Ten studies show the impact of reflexology on issues important to expectant mothers. Research shows that women given reflexology work during pregnancy or labor experienced shorter labor times and less analgesia use. In addition, reflexology work aided with the problems of retention of the placenta and primary inertia during labor, helping the women avoid surgery or medication.

Reflexology during pregnancy

Pregnant women given 10 reflexology sessions from 20 weeks into their pregnancies to term experienced a better labor time than textbook figures. The average for those receiving reflexology work was: first stage, 5 hours; second stage, 16 minutes; and third stage, 7 minutes. This compared to textbook figures of 16 to 24 hours’ first stage, and, 1 to 2 hour’s second stage. In addition, 89.0% of the women experienced a normal delivery.

One study found that women who received 4 or more sessions experienced less analgesia use and more forceps deliveries. In comparison to the control group who received no reflexology treatment, they showed no difference in onset of labor and duration of labor. (2) Questions have been raised about validity of this study: “The findings should not be taken as particularly significant clinical value since some of the women received only one session of reflexology at 39 weeks.” (http://www.expectancy.co.uk/docs/expectancyreview.pdf)

Reflexology during labor

Research demonstrated that reflexology given to women during labor showed a 90% effective rate as a pain killer during delivery. (3); Another study showed an effective analgesia rate of 94.4%.

Women in the foot reflexology group of one study experienced an average birth process of 2.48 + 1.48 hours versus the control group (intravenous drip of 10% glucose plus a vitamin C injection) with an average birth process of 3.32 + 1.19 hours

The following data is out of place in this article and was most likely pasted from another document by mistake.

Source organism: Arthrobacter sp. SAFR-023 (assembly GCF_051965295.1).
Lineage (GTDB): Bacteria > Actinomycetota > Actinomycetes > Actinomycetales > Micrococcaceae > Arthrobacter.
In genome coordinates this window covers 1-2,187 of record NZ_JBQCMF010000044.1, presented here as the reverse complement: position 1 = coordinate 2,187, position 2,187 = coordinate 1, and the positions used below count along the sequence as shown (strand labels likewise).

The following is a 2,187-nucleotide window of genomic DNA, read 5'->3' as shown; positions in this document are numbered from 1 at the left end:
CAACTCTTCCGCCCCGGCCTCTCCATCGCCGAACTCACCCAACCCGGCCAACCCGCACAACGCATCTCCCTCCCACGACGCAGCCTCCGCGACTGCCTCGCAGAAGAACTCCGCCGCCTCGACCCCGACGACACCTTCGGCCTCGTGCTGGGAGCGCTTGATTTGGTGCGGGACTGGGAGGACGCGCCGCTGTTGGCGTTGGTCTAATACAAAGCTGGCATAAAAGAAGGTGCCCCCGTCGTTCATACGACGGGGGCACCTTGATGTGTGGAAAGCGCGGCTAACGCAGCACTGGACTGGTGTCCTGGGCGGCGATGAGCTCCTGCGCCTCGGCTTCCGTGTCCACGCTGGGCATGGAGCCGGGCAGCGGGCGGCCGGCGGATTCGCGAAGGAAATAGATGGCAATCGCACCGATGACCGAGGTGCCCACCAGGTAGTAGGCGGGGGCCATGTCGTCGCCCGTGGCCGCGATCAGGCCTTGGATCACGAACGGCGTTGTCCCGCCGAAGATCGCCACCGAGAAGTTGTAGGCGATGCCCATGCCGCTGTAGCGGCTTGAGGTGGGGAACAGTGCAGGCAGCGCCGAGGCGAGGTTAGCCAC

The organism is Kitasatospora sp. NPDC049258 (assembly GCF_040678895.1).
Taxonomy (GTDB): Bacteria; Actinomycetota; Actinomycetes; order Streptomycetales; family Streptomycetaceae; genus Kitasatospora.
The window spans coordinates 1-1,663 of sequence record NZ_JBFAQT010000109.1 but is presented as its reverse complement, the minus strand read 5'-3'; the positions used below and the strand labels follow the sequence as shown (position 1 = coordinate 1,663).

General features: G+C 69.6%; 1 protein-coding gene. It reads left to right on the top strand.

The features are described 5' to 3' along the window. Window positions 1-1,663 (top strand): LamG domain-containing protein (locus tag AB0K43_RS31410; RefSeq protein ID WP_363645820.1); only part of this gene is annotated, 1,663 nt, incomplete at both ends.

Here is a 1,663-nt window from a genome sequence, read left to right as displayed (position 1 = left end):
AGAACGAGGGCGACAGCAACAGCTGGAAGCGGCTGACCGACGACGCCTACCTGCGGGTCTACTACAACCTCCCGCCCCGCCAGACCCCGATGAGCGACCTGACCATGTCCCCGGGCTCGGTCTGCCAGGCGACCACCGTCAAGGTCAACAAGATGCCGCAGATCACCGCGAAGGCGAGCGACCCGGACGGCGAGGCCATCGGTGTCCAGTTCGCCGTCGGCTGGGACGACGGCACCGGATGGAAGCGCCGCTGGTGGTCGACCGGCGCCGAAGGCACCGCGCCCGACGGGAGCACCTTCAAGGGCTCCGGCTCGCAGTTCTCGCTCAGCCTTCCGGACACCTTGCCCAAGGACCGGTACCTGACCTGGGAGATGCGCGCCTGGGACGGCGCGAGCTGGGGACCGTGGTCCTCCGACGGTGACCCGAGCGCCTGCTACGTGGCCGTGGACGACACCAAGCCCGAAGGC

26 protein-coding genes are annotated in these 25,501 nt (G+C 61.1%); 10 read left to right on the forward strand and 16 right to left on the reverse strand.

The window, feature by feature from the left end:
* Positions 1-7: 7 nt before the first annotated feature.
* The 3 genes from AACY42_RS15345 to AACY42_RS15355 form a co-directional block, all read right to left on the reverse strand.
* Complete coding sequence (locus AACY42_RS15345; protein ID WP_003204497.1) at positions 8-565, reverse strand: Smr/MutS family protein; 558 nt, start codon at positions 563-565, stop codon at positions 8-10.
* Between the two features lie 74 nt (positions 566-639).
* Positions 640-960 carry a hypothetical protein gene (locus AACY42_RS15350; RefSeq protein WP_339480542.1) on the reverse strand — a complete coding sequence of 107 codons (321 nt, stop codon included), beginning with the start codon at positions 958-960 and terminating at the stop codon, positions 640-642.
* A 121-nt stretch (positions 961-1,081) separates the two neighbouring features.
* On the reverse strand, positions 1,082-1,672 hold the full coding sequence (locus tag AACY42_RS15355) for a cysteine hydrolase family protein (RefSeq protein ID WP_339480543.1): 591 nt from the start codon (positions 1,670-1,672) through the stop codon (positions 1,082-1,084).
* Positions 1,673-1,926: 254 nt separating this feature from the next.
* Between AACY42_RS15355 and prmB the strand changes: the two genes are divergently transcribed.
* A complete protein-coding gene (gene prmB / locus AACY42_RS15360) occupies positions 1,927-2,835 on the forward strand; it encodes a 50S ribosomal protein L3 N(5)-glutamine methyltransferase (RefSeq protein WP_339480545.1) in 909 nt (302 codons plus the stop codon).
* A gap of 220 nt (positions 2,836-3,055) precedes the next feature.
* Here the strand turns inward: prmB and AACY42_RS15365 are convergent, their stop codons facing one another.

Reflexology was applied in two 30 minute sessions to women diagnosed with primary inertia during labor during a research study. Assessment of dilatation of the cervix showed that 70% of them made progress when treated with reflexology. In the control group, 38% of women offered extra supportive midwifery care made progress. Under usual care, they would have been offered unpleasant and painful oxytocin augmentation to aid in labor.

Research showed that, among women given reflexology work during labor, 11 of the 14 experiencing retention of the placenta after giving birth avoided an operation to correct the situation.

Lactation in new mothers

Research showed that new mothers who received reflexology work initiated lactation in 43.47 hours (+12.39 hours) and in comparison to the control group average of 66.97 hours (+28.16 hours). At 72 hours, satisfactory lactation was documented in 98% of the foot reflexology group and 67% of the control group. Reflexology work helped avoid use of drugs in lactation that may be harmful to the baby.


In a controlled study of postpartum women experiencing anxiety and depression, six hours of reflexology work demonstrated a significant difference for foot reflexology with traditional Chinese medicine foot bath group when compared to control groups.

In another study, postpartum women given six hours of foot reflexology work with traditional Chinese medicine foot bath showed a significant difference in: appetite; lactation; anxiety and depression scores when compared to the control group.

Research showed that postpartum women recovering from Cesarean section showed a significantly shorter first voiding time when receiving foot reflexology or machine (electric foot roller) foot reflexology as compared to the control group.

Postpartum women recovering from Cesarean section showed a significant difference in time to first defecation when receiving reflexology for three days as compared to the control group.

Source – Reflexology Research Project